Friday, June 13, 2014

Lola Todd

It seems that Thelma Todd was not the only one who thought about using a stage name for reasons that had to do with the name of Thelma Todd.

Lola Todd

From Wikipedia, the free encyclopedia
Lola Todd
Born(1904-05-14)May 14, 1904
New York City, New York,
United States
DiedJuly 31, 1995(1995-07-31) (aged 91)
Los Angeles, California,
United States
Years active1923 - 1929
Lola Todd (May 14, 1904 – July 31, 1995) was an American film actress in the early years of Hollywood's silent film era.
Todd was born in New York City, and moved to Hollywood in the early 1920s to pursue film acting. She received her first role in the 1923 film The Ghost City, followed by Rustlin' Buster that same year, opposite Jack Mower. In 1924 her career briefly took off, and she would star in nine films that year. In 1925 she would have roles in only three films, but would be one of thirteen girls selected to be "WAMPAS Baby Stars", a list which included future Hollywood legend June Marlowe.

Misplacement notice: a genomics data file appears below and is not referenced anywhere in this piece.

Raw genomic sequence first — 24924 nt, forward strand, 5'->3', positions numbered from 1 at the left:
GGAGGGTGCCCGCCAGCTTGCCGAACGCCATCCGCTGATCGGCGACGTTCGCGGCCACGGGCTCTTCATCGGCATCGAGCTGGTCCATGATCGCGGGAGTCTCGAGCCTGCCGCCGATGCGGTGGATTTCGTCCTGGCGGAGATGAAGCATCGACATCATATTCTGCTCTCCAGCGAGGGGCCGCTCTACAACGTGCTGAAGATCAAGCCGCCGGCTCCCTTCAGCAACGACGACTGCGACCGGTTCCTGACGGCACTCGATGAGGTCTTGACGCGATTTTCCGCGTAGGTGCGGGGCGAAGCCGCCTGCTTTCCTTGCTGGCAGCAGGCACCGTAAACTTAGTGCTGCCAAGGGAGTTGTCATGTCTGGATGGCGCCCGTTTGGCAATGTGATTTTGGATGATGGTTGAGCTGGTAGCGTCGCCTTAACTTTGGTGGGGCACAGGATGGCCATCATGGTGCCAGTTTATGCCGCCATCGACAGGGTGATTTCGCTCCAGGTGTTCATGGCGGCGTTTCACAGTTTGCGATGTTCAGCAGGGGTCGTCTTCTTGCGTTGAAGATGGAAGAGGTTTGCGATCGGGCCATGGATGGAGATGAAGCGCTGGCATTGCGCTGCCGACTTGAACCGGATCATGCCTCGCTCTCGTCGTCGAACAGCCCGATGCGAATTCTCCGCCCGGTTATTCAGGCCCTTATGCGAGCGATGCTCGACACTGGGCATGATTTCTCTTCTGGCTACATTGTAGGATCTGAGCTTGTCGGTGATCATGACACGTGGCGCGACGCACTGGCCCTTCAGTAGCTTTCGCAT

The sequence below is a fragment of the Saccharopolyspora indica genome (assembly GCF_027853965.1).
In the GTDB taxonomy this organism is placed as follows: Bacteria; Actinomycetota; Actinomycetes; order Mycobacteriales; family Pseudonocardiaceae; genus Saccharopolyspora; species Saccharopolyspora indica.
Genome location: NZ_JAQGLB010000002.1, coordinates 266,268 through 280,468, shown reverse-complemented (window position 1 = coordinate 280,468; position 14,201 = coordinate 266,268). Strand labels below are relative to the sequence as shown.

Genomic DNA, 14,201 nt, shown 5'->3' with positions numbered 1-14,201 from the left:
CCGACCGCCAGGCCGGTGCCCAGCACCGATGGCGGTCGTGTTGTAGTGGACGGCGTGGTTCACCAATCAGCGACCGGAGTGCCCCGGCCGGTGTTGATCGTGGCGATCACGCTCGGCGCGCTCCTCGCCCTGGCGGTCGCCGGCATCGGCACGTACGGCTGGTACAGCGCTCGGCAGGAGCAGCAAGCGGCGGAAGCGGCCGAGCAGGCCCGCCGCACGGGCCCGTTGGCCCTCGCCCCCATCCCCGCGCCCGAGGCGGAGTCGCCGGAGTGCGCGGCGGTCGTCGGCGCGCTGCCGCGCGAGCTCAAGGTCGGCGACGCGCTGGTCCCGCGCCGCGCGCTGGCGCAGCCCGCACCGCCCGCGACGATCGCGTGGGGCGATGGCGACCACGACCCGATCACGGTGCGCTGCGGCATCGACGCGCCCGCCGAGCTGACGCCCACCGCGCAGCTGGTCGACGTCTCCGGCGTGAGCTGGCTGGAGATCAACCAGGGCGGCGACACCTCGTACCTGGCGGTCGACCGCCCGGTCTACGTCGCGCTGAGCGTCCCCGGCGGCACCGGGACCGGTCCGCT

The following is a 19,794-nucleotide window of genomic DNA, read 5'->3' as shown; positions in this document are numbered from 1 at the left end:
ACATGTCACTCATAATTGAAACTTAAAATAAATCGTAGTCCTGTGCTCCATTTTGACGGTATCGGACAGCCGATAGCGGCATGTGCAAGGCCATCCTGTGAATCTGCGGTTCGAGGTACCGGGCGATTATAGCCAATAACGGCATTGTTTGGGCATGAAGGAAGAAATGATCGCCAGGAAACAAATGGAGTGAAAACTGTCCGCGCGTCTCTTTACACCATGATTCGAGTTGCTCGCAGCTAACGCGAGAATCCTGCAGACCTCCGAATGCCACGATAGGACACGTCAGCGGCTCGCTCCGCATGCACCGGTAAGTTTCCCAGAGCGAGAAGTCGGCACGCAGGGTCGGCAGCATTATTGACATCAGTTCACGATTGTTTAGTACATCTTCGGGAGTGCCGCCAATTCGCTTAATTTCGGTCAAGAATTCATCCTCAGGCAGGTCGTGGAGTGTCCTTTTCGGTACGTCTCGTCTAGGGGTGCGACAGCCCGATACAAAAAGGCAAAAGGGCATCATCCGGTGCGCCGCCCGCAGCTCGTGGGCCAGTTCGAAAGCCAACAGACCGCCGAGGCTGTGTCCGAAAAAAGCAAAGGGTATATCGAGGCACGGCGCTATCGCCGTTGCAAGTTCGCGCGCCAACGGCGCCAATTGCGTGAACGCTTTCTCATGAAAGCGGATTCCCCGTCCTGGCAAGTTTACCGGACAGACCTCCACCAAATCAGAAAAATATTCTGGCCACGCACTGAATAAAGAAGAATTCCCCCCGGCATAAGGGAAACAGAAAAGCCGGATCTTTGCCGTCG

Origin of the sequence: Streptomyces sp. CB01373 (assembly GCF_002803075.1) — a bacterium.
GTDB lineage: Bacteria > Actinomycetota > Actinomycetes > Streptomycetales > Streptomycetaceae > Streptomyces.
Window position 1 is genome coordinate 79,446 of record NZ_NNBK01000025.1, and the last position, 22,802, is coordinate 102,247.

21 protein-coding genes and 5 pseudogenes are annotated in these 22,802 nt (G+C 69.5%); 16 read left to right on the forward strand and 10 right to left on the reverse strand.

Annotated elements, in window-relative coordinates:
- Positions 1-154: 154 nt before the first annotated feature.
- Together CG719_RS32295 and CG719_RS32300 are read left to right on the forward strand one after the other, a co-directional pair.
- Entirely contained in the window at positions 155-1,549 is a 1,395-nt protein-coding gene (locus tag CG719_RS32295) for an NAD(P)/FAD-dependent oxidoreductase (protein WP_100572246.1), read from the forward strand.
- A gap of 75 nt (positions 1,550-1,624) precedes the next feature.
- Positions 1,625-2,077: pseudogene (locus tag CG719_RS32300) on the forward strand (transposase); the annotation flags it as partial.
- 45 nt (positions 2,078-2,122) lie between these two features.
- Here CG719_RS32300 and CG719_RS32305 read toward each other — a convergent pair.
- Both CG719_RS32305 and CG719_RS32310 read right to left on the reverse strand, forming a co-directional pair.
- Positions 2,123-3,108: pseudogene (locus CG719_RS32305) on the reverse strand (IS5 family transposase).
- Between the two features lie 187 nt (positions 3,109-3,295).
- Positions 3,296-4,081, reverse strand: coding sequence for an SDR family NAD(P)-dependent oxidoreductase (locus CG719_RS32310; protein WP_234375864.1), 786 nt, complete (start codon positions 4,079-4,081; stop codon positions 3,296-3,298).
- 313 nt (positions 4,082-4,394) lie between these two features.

She would star in five films the following year, and four in 1927, but afterward her career would slow considerably. In 1928 and 1929 combined she would have roles in only three films, and with the advent of "talking films" her career ended promptly. She retired in Los Angeles, where she resided until her death on July 31, 1995, aged 91.

Selected filmography


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The Wampus Baby Stars was a promotional campaign by the Western Association of Motion Picture Advertisers,which honored thirteen young women a year whom they believed to be on the threshold of movie stardom.  June Marlow, who was on the list at the same time as Lola Todd, would later play "Miss Crabtree" in Our Gang comedies.

As for the Thelma Todd angle, THE WAMPUS BABY STARS by Roy Liebman tells us:
"In the late 1920's Todd announced her intention of assuming the stage name of Carol Mason. This was ostensibly to avoid comparisons with blonde comedienne Thelma Todd, although she did not physically resemble her. There is no evidence that she made any films under that  name and her motion picture career ended about the same time."

It is likely that the coming of sound had something to do with her retirement from the screen. The coming of sound brought about a number of changes, including an exodus of silent stars and an influx of new talent from the theater.


1926 Photo with original caption.
 Some watermarks, too.

Lobby Card


Lola Todd:


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